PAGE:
Drunkorexia: An Unsettling New Trend for College Students

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Have you heard of drunkorexia before? If you haven’t and are a college student or the parent of a college student, it’s something to be familiar with. A recent article on CBS News documented an unsettling trend that is becoming more prevalent among college students. In its simplest terms, drunkorexia is the combination of anorexia and binge drinking.

Drink in BluePhoto Credit: FreeImages.com/FredericDupont

Drinking without the Weight Gain

Binge drinking is defined by the CDC as having five or more drinks in two hours for men and four or more for women. Though heavy drinking is common in the college setting, and carries many negative consequences such as alcohol poisoning and risky behavior, some young people focus more on the calories consumed.

In order to avoid alcohol-related weight gain, some college students are practicing the dangerous trend of drunkorexia. They may skip meals, exercise excessively before drinking, take laxatives or induce vomiting after drinking. This disorder is frightening, to say the least, because it’s a combination of both alcoholism and an eating disorder, two conditions that can co-exist in some people and feed off each other.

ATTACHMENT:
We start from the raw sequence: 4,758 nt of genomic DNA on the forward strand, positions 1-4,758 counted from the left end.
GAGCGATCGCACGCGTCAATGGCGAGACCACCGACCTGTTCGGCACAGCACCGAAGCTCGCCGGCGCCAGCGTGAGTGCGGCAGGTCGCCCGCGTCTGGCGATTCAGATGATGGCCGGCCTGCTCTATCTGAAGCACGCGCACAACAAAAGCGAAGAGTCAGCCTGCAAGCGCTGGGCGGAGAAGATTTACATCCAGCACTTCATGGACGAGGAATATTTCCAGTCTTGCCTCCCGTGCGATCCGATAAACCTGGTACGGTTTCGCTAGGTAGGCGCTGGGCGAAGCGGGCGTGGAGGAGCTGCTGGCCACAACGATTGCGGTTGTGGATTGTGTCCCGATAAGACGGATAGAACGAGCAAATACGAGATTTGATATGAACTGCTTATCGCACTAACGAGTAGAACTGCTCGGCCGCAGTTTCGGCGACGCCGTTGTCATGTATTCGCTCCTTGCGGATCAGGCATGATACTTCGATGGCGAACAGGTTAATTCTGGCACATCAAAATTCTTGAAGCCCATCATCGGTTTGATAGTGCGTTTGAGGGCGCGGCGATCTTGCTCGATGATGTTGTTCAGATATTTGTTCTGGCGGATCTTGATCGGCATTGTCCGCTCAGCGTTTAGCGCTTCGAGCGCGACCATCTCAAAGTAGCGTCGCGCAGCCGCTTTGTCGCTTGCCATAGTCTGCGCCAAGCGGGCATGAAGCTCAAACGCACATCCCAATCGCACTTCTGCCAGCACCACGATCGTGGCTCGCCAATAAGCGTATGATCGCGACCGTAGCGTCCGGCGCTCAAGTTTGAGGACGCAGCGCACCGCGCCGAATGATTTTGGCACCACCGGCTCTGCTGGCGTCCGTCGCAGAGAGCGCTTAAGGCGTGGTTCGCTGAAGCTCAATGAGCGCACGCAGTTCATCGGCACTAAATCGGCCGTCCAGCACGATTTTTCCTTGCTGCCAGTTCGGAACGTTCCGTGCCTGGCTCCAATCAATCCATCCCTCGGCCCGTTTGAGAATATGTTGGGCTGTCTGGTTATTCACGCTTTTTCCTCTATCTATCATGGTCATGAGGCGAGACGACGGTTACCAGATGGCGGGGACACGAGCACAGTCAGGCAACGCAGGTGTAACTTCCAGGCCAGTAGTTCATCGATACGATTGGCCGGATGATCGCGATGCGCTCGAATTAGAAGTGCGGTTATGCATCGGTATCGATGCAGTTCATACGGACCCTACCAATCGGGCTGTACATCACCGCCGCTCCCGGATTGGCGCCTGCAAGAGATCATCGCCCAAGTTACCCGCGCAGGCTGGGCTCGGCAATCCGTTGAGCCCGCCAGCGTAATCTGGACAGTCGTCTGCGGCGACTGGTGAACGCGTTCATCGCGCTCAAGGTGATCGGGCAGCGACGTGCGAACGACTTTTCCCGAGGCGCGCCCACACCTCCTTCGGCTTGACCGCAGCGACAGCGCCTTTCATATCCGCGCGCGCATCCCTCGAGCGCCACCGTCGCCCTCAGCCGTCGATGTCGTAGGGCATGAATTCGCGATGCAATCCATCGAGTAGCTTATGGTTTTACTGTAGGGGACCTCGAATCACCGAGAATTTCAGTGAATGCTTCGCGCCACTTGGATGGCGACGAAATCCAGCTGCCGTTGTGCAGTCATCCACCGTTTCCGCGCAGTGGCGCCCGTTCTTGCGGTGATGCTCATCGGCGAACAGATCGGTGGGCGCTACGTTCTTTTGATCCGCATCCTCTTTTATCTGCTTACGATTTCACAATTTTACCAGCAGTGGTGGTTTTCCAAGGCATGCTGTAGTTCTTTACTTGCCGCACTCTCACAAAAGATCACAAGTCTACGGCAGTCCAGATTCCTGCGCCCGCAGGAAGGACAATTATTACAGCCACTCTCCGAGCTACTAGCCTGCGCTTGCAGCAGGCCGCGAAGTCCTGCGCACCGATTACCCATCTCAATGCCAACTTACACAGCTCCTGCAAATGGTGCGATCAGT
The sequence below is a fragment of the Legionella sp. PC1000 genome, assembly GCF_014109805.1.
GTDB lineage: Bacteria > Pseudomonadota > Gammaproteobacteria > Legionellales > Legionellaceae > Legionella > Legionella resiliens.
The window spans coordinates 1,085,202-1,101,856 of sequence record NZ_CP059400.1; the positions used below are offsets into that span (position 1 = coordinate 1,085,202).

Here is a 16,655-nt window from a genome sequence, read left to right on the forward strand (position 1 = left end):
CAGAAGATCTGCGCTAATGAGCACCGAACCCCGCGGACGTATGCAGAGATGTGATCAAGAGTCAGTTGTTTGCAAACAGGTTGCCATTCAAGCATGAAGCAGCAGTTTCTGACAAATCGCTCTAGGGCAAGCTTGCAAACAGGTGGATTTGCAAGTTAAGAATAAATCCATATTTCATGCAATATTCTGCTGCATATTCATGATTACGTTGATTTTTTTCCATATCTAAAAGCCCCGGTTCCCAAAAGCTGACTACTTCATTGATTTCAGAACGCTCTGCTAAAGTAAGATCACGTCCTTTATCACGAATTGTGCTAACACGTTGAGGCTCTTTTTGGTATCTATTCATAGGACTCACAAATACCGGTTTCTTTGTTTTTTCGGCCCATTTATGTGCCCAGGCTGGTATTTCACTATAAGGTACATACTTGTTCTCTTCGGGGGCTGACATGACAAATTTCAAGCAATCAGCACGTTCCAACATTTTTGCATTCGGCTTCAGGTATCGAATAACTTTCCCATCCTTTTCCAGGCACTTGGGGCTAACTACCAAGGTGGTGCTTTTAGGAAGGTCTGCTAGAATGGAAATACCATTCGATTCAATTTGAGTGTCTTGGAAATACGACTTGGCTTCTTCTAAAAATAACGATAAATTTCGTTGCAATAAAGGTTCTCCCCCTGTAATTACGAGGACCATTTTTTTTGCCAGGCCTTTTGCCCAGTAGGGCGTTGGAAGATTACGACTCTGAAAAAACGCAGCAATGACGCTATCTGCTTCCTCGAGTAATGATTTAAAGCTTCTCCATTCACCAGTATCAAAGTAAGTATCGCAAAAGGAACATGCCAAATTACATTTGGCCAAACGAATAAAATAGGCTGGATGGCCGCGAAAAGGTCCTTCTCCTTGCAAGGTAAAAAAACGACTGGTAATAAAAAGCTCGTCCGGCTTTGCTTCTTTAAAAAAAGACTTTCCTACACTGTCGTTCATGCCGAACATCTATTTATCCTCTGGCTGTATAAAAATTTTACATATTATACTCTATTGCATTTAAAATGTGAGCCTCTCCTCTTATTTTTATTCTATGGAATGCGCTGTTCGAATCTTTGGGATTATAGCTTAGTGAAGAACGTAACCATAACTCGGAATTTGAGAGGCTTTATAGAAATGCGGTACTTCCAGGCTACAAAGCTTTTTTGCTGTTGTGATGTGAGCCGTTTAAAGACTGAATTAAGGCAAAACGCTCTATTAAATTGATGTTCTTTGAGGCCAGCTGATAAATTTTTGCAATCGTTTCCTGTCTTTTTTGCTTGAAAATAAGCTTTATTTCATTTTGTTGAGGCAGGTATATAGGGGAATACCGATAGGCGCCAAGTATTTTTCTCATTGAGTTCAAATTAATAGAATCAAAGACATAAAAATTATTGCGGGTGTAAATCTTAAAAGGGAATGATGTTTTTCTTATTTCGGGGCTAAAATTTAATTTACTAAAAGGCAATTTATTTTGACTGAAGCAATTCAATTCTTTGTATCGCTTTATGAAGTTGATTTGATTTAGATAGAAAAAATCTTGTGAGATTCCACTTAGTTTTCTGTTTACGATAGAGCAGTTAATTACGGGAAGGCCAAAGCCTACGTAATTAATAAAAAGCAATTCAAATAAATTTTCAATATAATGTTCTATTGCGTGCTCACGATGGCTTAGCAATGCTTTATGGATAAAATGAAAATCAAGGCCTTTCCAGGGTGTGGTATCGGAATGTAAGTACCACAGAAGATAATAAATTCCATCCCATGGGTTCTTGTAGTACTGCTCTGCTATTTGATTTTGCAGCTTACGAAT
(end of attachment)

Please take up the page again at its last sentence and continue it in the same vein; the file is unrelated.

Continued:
How Common is Drunkorexia?

In a recent study from the University of Houston, researchers found that over 80 percent engaged in drunkorexia-related behaviors in the past three months. Students most at risk for these behaviors were college athletes and members from Greek organizations. These behaviors are also closely linked with alcohol-related tendencies such as binge drinking.

Signs of a Drinking Problem

Since drinking tends to go along with the college lifestyle, it’s sometimes difficult for students, parents and faculty to notice when there’s a problem. Young people can be rather crafty at hiding or downplaying a more serious issue. Sometimes, even individuals themselves don’t realize they have a drinking problem.

The signs of a potential drinking problem include:

  • Drinking by yourself
  • Looking for every excuse to drink
  • Lying about or hiding the behavior
  • Blacking out regularly
  • Not being able to stop once started
  • Drinking in dangerous situations
  • Neglecting responsibilities
  • Trouble in relationships
  • Withdrawal symptoms
  • Trying to stop but unable to

If you or someone you love is showing signs of a drinking problem and restricting calories to drink more, it’s possible to be at risk for drunkorexia. Call The River Source to learn more about starting an outpatient program where you can still attend school and get the help you need.